Finite Playground

To verify is human; to prove, divine.

Dilworth Theorem and equivalence to Konig-Egervary Theorem

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Dilworth’s Theorem. If P is a finite poset, then the maximum size of an antichain in P equals the minimum number of chains needed to cover the elements of P.

Proof. Induction on |P|. We separate into two cases.

(a) Some maximum antichain A omits both a maximal element and a minimal element of P. Then neither D[A] or U[A] contains all of P; the maximality of A implies P = D[A] \cup U[A]. Both D[A] and U[A] has width w(P) because they contain A, and they only intersect in A. Apply induction hypothesis on both sets, we obtain k chains covering D[A] and k chains covering U[A]; combining these chains form k chains covering P.

(b) Every maximum antichain of P consists of all maximal elements or all minimal elements. Thus w(P-\{x,y\}) \le k-1 if x is a minimal element and y is a maximal element below x. Apply induction hypothesis on P-\{x,y\} gives us k-1 chains; add chain \{x,y\} to get a covering of P.

Theorem.  Dilworth’s Theorem is equivalent to Konig-Egervary Theorem.

Proof.  Dilworth to Konig-Egervary: View an n-node bipartite graph G as a bipartite poset. The nodes of one part are maximal elements, and nodes of the other part are minimal. Every covering of the poset of size n-k uses k chains of size 2, which is actually a matching. Each antichain of size n-k corresponds to an independent set in G, and the rest of k nodes forms a vertex cover.

Konig-Egervary to Dilworth: Consider an arbitrary poset P of size n. Define a bipartite graph G as follow: For each element x \in P, create two nodes x^- and x^+. The two parts of the graph are \{x^- : x \in P\} and \{x^+ : x \in P\}. The edge set is \{x^- y^+ : x <_P y\}.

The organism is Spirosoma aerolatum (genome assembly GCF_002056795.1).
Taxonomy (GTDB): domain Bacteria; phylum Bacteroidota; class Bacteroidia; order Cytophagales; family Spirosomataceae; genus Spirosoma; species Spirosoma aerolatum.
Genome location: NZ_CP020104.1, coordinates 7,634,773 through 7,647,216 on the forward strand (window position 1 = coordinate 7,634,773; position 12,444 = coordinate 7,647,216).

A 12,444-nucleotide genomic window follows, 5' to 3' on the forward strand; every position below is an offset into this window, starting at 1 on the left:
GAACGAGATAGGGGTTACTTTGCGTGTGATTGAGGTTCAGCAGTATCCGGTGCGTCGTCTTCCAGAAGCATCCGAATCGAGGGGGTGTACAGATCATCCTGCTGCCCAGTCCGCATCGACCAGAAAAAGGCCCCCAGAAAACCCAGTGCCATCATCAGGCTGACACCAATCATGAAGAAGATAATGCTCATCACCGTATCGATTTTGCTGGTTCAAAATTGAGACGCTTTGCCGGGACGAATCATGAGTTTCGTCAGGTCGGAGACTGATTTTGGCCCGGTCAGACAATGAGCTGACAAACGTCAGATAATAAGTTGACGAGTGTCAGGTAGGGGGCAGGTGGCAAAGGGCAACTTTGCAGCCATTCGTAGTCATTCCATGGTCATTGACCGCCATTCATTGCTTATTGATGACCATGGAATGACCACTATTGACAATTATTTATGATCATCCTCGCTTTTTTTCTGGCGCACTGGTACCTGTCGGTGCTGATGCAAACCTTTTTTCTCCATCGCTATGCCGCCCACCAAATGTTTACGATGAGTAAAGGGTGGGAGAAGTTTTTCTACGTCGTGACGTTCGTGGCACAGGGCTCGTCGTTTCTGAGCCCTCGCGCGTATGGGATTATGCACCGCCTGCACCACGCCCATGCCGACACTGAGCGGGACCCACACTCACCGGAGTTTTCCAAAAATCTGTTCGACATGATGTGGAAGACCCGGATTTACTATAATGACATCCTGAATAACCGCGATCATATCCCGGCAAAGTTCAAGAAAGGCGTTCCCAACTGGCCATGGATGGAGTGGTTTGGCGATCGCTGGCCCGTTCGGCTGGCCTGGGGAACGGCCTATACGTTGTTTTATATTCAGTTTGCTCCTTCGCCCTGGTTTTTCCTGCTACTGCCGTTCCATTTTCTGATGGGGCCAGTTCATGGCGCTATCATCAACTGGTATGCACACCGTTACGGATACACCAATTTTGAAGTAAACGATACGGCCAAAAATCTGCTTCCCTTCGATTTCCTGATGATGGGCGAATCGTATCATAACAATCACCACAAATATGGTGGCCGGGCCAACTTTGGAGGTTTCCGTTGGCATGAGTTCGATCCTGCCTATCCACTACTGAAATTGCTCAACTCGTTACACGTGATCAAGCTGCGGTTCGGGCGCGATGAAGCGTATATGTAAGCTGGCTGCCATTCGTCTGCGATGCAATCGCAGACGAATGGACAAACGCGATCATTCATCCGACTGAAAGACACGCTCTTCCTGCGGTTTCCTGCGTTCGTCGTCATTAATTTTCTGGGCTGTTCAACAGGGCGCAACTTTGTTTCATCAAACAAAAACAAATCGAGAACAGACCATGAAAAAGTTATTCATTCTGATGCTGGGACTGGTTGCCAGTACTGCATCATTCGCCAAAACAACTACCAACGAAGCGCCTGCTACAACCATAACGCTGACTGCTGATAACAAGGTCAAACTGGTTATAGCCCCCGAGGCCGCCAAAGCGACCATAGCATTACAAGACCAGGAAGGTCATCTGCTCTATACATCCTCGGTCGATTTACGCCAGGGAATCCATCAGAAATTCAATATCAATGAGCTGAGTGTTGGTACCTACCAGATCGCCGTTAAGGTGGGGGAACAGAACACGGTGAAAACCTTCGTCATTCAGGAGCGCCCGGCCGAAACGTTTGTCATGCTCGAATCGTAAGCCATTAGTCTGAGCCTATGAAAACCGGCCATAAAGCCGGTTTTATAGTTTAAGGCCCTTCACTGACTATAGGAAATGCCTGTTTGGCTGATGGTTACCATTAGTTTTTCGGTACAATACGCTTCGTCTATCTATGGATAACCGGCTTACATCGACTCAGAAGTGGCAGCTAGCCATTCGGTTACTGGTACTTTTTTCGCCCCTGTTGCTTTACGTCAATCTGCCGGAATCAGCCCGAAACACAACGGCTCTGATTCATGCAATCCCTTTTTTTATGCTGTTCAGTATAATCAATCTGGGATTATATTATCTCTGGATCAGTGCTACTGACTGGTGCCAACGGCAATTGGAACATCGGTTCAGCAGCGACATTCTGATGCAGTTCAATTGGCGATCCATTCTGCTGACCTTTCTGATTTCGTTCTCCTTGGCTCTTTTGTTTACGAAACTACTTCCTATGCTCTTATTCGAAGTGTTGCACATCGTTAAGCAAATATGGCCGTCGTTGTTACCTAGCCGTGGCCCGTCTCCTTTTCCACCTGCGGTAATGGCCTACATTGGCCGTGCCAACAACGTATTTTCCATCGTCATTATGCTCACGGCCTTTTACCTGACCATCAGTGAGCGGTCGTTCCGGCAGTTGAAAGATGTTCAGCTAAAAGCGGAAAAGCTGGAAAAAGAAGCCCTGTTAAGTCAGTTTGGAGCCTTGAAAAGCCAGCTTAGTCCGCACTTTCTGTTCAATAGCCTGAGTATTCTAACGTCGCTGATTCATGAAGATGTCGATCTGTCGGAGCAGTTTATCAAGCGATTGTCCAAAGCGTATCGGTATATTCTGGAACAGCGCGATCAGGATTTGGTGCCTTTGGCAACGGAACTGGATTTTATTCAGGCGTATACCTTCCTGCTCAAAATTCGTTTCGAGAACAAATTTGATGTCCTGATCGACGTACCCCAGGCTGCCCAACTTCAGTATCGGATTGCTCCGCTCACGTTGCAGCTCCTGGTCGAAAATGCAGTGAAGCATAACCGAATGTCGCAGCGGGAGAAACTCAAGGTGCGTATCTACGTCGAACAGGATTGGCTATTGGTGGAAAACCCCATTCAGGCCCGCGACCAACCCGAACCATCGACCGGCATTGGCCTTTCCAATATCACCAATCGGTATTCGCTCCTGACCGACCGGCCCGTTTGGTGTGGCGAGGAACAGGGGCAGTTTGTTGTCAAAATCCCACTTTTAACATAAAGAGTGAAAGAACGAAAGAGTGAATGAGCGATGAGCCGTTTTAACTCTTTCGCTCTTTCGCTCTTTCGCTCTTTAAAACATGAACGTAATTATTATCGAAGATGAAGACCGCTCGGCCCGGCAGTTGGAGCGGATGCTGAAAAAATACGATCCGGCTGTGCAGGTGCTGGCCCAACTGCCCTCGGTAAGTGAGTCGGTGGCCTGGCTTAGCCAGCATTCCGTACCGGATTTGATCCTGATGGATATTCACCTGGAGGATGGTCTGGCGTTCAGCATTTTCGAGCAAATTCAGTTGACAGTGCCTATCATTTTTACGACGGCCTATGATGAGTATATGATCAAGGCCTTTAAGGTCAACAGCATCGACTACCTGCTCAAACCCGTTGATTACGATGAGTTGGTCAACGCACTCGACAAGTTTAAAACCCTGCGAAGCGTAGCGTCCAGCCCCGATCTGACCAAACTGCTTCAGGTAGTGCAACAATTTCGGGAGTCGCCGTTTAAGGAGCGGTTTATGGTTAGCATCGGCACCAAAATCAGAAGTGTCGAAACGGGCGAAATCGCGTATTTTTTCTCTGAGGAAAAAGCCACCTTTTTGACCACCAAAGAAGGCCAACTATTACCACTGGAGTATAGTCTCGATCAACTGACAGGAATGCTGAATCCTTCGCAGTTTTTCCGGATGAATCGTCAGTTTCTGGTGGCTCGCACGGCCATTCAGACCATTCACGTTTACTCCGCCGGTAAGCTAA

Every matching in G yields a chain-covering in P as follow: We start we n chain, each contains a unique element. If x^- y^+ is in the matching then x and y are combined in the same chain. Therefore because each node in G appears in at most on edge of the matching, a matching of k edges forms a covering of n-k chains.

Given a vertex cover R in G of size k, define a corresponding antichain A = \{x \in P : x^-, x^+ \notin R\}; this is indeed an antichain because if there is a relation x <_P y in A then edge x^- y^+ will be presented, and vertex cover R needs to contain at least one of x^-, y^+.

Claim. No minimal vertex cover of G uses both \{x^-,x^+\}, because by transitivity the sets \{z^- : z \in D(x)\} and \{y^+ : y \in U(x)\} induce a complete bipartite subgraph in G. A vertex cover of a complete bipartite graph must use all of one part. Since x^-,x^+ have all the neighbors in these two sets, we can remove one of x^-,x^+ that is not in the right part and decrease the size of the vertex cover.

Thus a minimum vertex cover of size k yields an antichain of size n-k.

Author: hcsoso

Ph.D. student in the Department of Computer Science, University of Illinois at Urbana-Champaign.

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